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New Yorkers with ties to Israel and Iran concerned about escalating Middle East conflict

New Yorkers fear more fallout from Israel-Iran tensions
New Yorkers fear more fallout from Israel-Iran tensions 02:18

NEW YORK -- Many New Yorkers fear more fallout from escalating tensions between Israel and Iran

Moji Pourmoradi was just a baby when her family fled Iran in the 1970s and settled in Nassau County. Decades later, she wasn't surprised to see the country fire more than 300 aerial weapons at Israel

Today, Pourmoradi serves as executive director of the Holocaust Memorial and Tolerance Center of Nassau County. 

"It's triggering in many ways, but we are Jewish and our homeland is no longer Iran. They made it very clear to us that we weren't safe there," said Pourmoradi.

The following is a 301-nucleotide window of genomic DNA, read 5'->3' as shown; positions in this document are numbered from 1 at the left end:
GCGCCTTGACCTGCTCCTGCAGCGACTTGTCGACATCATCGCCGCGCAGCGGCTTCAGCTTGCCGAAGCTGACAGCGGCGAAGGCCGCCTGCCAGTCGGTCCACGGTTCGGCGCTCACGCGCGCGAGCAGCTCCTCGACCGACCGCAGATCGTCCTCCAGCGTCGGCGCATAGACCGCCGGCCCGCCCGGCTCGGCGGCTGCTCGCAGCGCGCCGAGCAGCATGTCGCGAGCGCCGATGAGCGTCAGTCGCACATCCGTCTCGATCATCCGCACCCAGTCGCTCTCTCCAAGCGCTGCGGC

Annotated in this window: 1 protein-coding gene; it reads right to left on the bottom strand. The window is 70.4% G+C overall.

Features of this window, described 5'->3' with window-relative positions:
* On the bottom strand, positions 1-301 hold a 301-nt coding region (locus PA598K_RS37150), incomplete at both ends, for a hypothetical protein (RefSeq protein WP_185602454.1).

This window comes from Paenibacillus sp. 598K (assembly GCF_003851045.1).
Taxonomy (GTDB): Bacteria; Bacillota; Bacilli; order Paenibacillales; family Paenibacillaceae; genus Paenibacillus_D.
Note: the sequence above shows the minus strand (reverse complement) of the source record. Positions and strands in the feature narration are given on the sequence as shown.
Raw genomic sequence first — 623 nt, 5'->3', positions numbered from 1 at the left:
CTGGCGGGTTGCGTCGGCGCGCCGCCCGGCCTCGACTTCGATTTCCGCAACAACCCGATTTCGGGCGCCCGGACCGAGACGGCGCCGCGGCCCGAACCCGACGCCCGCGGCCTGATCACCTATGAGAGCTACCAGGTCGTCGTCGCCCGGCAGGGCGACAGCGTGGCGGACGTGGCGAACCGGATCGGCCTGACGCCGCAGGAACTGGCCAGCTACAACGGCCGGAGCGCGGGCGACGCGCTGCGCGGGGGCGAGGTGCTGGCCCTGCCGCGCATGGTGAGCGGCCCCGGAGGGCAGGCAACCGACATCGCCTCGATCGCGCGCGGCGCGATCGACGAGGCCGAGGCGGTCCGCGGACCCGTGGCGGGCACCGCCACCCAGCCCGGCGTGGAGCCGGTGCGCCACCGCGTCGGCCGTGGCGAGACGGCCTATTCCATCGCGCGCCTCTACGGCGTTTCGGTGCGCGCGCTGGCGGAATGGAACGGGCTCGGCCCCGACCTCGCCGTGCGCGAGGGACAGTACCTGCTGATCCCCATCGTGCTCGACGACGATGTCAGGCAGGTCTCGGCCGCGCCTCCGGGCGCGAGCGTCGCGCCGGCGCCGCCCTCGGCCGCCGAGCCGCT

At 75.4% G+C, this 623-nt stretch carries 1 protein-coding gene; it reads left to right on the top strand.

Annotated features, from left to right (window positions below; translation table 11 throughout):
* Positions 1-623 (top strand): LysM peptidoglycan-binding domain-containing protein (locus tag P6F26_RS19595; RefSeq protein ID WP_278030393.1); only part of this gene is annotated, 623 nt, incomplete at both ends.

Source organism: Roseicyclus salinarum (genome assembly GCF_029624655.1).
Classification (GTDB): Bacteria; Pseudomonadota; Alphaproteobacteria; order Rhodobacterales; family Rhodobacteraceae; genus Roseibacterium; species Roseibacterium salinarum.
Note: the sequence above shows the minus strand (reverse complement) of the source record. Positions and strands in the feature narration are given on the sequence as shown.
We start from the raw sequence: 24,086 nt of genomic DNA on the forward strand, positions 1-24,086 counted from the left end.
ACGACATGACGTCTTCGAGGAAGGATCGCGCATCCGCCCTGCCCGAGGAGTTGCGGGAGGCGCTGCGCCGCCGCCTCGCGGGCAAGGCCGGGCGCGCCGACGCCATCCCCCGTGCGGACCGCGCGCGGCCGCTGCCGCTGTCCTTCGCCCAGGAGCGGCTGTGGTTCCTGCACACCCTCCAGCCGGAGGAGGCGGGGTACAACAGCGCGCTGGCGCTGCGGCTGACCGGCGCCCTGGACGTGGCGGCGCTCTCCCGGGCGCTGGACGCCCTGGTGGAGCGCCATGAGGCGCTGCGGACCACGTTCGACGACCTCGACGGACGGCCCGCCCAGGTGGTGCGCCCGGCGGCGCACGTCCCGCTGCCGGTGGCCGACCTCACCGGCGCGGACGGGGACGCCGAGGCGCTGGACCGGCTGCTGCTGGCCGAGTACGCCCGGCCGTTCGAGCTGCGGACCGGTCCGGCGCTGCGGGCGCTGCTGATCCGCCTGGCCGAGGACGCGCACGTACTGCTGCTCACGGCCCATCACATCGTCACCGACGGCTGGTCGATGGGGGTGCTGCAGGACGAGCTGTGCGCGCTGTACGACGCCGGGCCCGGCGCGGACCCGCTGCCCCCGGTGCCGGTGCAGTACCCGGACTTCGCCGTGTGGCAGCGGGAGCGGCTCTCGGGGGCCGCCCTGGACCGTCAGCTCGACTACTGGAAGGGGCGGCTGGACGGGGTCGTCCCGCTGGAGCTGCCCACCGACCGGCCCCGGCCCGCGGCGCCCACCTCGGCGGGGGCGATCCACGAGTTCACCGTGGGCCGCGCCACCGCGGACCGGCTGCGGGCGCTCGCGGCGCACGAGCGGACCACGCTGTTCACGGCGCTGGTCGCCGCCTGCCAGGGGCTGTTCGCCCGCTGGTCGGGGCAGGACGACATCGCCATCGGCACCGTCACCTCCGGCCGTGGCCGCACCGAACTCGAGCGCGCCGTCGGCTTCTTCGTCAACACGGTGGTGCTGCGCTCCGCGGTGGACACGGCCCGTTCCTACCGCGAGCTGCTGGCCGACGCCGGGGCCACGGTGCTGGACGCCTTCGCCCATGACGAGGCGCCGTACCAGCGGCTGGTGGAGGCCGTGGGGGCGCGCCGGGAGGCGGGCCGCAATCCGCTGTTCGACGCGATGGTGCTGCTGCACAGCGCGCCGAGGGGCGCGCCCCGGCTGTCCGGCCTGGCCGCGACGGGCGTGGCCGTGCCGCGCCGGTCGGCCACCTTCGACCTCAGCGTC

Trita Parsi, executive vice president of the Quincy Institute for Responsible Statecraft, left Iran with his family at age 4 to escape political repression. 

He believes Israel should accept its interception of missiles as a win, and the U.S. should urge the country not to fight back. 

"What we need right now is deescalation on all fronts, including in Gaza, which is one of the driving forces of this conflict," said Parsi.

Israel and the U.S. have long accused Iran of funding terrorist organizations and armed proxies like Hamas and Hezbollah. 

Yehudit Barsky researches terrorist organizations' relationship to Iran for the Institute for the Study of Global Antisemitism. 

"An overall strategy of encircling Israel," said Barsky. "We've seen over the last several years the women's movement, the protests against the regime." 

For now, there's extra police outside Jewish institutions as all pray for a peaceful future. 

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